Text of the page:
Mwinji Nakanyika is a Student Assistant at the Goldman School of Public Policy at UC Berkeley. She is responsible for assisting and coordinating the Global and Executive Programs. She is a student at UC Berkeley majoring in English. Her previous work includes working for the Chemistry Department at UC Berkeley as well as a Residential Assistant for the UC Berkeley Student Housing. Since coming to CAL her passion for social justice has been ignited, particularly in regard to the differences between the Global south (commonly referred to as developing nations) and the Global North (developed nations). Her interests include policy change, literature and its impact on the social context, and delving into the misconceptions and narratives that terminology like “developing nations” often creates.
Roberto Mora is a Student Assistant at the Goldman School of Public Policy at UC Berkeley. He is responsible for assisting and coordinating the Global and Executive Programs. A UC Berkeley student, Roberto is majoring in Molecular Environmental Biology and minoring in Human rights. His previous work experience includes lab experience at UCSF, serving as the Health Education Coordinator for the Suitcase Clinic and the Public Relations Officer for the student organization Chicanx/Latinx in Health Education. He is interested in policy, law, and biomedical research, and his passion lies in understanding the intersectionality between the study of life and the preservation of its integrity via advancements in social justice and the scientific field.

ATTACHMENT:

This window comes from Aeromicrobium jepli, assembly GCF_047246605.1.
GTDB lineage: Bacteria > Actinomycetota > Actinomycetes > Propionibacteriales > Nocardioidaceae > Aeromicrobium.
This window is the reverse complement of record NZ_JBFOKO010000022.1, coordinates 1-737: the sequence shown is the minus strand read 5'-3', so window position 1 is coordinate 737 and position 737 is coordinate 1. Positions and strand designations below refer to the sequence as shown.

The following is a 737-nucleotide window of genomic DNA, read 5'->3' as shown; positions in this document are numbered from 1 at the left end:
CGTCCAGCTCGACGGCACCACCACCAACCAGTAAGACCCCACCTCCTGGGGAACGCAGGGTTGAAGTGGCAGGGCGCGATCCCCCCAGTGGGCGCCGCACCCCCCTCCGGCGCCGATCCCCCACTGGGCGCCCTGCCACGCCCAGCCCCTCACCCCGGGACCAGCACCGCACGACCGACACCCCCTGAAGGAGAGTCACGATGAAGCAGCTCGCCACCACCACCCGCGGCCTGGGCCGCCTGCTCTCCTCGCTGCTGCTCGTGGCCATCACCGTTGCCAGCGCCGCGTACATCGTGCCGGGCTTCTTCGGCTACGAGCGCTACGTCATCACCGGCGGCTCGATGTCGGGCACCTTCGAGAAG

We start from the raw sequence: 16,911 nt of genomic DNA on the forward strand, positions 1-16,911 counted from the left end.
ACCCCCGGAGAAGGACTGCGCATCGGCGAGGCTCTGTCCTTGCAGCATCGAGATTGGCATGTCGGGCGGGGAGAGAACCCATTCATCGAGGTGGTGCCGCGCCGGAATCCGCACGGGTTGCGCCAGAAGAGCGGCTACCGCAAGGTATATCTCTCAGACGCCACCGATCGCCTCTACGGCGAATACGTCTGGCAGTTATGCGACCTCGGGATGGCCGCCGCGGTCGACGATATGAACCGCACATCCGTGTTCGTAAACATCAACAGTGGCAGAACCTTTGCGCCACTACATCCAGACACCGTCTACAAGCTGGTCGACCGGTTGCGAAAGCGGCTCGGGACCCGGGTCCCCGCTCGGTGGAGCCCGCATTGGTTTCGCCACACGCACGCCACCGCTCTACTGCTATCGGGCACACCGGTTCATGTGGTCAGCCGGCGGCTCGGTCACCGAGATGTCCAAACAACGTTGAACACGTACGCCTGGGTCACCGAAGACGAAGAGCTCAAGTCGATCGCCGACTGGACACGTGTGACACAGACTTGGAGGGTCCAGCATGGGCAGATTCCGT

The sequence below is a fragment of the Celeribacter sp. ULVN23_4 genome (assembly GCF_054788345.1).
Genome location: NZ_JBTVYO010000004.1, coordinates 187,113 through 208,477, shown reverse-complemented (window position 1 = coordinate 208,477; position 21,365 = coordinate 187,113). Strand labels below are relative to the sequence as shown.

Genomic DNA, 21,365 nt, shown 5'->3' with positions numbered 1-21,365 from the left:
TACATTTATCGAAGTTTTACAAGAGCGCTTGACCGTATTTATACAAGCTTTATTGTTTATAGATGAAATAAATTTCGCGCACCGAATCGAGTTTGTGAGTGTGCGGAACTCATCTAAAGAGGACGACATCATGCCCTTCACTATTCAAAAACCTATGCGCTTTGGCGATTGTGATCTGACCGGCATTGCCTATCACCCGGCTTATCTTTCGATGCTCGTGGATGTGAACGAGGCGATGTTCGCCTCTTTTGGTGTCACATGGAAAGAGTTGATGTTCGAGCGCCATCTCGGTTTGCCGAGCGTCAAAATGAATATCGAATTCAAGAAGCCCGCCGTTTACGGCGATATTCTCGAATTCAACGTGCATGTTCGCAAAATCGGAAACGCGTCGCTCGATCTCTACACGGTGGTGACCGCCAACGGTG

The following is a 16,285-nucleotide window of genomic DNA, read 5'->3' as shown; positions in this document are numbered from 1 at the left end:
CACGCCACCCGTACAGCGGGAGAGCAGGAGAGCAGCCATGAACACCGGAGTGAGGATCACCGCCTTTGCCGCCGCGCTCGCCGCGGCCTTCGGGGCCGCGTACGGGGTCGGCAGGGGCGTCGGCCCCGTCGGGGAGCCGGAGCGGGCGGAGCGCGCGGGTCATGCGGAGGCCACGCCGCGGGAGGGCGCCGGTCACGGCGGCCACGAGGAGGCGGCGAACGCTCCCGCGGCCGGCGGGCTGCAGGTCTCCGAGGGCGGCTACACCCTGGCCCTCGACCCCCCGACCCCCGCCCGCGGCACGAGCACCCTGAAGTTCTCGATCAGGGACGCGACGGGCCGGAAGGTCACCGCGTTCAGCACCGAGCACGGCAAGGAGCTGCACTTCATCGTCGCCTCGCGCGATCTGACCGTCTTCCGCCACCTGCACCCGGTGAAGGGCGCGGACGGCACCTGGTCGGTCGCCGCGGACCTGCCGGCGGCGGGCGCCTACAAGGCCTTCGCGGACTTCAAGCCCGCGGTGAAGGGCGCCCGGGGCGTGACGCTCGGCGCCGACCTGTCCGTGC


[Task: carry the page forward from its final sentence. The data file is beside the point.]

Hague Domestic Violence Project
Jessica Ma is the Hague Domestic Violence Project Fellow at the Goldman School of Public Policy and a law student at UC Hastings. Prior to studying law at UC Hastings, she attended UC Santa Barbara, where she received a Bachelor of Arts in Global Studies and Chinese, and simultaneously obtained her commission in the United States Army. She is passionate about constitutional law issues and advancing social justice.
Jessica Goldberg is the former Hague Domestic Violence Project Attorney and currently serves as Project Advisor. Prior to joining the Hague Domestic Violence Project, Jessica was a staff attorney and the first Partner in Hope Fellow at Partners for Women and Justice in Montclair, New Jersey, where she represented low income women in final restraining order hearings, as well as custody, parenting time, and child support matters; trained and mentored both volunteer attorneys and law student interns; and worked closely with colleagues within the domestic violence community to improve the court system and services provided to victims of domestic violence. Jessica received a Bachelor of Arts in English from the University at Buffalo in Buffalo, New York, and a Juris Doctor from Rutgers School of Law - Newark in Newark, New Jersey. After graduating from law school, Jessica clerked for the Hon. Nancy Sivilli, in the Superior Court of New Jersey, Family Division.